Supported by the acting anvil known as Samuel L. Jackson, the sinister charms of Jude Law, the vast experience of Annette Bening, the unpredictable empathy of Ben Mendelsohn and an orange tabby played by four professional felines, Larson’s performance never falters or flails.

cat captain marvel

Cats always work in sci-fi, as witnessed by Goose (played by Rizzo, Reggie, Archie and Gonzo).

She builds energy in every scene until she, literally, starts to glow. It’s an image that behooves the current zeitgeist as the #metoo moment morphs into a worldwide movement, and women find the courage to speak truth to power.

Carol Danvers refused to to along with the status quo. Vers refused to go along with the Kree credo. In short, Captain Marvel is exactly what we need right now: A powerful and familiar character reborn as a woman who is willing to question common assumptions, and perhaps, an entire way of life that casts blame on the powerless, while releasing the powerful of responsibility.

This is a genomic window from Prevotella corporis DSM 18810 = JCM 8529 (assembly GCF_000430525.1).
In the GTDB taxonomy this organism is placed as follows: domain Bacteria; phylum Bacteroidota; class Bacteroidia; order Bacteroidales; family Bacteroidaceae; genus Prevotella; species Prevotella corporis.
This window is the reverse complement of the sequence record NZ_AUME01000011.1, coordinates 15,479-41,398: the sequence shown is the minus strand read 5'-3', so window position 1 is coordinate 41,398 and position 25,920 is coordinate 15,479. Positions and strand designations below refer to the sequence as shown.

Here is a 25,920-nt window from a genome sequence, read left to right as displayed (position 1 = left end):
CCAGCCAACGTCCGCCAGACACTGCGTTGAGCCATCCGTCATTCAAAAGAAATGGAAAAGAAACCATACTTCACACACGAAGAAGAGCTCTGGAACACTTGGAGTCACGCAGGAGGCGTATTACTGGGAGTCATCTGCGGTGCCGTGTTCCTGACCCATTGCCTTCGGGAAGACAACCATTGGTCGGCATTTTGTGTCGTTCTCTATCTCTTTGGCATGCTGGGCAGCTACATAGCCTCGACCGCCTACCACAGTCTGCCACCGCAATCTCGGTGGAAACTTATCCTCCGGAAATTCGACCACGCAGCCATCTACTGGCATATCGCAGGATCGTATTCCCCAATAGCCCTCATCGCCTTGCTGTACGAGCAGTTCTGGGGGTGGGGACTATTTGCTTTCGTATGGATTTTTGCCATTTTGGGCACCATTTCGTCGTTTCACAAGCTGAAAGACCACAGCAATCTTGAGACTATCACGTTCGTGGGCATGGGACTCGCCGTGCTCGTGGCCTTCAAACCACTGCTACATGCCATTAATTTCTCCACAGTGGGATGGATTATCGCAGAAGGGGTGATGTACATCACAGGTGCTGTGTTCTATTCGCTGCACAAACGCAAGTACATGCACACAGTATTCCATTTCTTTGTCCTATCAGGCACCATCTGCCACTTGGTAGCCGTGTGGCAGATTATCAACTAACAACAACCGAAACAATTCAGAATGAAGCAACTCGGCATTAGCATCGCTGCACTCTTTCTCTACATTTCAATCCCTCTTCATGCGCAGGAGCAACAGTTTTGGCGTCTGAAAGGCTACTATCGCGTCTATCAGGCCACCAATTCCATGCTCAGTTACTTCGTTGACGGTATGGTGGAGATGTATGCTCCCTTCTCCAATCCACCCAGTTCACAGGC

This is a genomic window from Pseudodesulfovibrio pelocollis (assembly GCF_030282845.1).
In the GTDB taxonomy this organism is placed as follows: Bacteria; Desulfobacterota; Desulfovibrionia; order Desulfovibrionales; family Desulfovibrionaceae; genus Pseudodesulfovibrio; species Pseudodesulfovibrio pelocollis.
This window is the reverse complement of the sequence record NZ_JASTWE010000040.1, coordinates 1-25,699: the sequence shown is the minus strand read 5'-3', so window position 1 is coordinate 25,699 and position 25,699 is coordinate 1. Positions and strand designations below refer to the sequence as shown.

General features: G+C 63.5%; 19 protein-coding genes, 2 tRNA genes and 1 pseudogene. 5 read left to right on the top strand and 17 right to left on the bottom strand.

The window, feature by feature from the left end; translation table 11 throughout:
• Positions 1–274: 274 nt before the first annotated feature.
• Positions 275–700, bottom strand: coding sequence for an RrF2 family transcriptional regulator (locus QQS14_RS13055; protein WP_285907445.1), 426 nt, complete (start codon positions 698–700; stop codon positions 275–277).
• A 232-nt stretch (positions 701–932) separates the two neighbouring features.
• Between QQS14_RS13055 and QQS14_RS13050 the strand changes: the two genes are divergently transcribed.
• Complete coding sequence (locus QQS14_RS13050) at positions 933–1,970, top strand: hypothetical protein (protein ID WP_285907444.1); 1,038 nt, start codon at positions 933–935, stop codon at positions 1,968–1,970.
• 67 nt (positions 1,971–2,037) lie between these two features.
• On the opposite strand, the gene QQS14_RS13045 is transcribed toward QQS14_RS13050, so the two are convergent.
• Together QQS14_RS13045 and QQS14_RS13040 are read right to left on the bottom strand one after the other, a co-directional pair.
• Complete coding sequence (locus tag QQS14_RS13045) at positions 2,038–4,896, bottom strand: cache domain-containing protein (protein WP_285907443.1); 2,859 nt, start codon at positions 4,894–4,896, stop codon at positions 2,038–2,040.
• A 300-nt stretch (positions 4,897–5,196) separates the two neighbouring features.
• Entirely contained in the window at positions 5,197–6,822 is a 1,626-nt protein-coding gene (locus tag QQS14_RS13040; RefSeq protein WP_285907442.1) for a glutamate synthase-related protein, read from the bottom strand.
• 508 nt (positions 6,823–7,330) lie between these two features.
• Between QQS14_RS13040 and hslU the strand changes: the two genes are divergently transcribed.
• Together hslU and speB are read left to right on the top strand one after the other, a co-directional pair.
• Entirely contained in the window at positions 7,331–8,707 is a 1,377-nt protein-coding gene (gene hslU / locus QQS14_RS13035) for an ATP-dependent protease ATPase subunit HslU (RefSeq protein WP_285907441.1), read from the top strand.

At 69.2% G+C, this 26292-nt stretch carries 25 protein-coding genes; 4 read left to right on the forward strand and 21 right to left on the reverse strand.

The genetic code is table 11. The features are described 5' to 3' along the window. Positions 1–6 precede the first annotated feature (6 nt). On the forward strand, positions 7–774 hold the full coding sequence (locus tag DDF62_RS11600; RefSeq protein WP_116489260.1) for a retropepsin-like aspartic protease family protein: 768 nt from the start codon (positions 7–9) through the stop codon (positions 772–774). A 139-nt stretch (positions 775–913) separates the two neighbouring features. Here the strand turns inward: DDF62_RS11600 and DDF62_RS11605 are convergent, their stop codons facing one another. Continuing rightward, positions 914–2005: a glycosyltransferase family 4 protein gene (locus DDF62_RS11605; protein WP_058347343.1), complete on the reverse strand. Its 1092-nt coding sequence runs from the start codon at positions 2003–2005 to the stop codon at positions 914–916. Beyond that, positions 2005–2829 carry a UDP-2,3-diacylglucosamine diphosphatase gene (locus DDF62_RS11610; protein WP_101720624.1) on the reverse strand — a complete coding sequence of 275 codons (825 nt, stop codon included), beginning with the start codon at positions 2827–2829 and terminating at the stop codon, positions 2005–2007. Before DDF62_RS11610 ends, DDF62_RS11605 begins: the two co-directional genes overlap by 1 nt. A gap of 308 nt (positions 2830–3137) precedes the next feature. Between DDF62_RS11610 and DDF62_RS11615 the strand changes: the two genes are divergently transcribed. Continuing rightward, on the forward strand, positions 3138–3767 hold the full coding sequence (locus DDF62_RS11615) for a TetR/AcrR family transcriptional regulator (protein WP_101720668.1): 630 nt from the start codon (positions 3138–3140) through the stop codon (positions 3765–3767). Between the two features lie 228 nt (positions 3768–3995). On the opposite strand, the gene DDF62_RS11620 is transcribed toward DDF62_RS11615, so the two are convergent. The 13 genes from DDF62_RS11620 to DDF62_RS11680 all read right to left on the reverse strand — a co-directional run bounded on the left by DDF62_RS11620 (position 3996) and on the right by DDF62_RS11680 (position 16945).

@katherinemonk

Main image: Brie Larson as Captain Marvel, courtesy of Walt Disney Pictures.

To read about the history of the “wife beater” and how screen heroines such as Sigourney Weaver and Linda Hamilton have reclaimed its feminist roots, click here.

THE EX-PRESS, March 7, 2019

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Review: Captain Marvel

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Brie Larson proves to be exactly what we need right now: A powerful woman who not only questions the status quo, but is willing to abandon the dominant culture in pursuit of personal liberation. -- Katherine Monk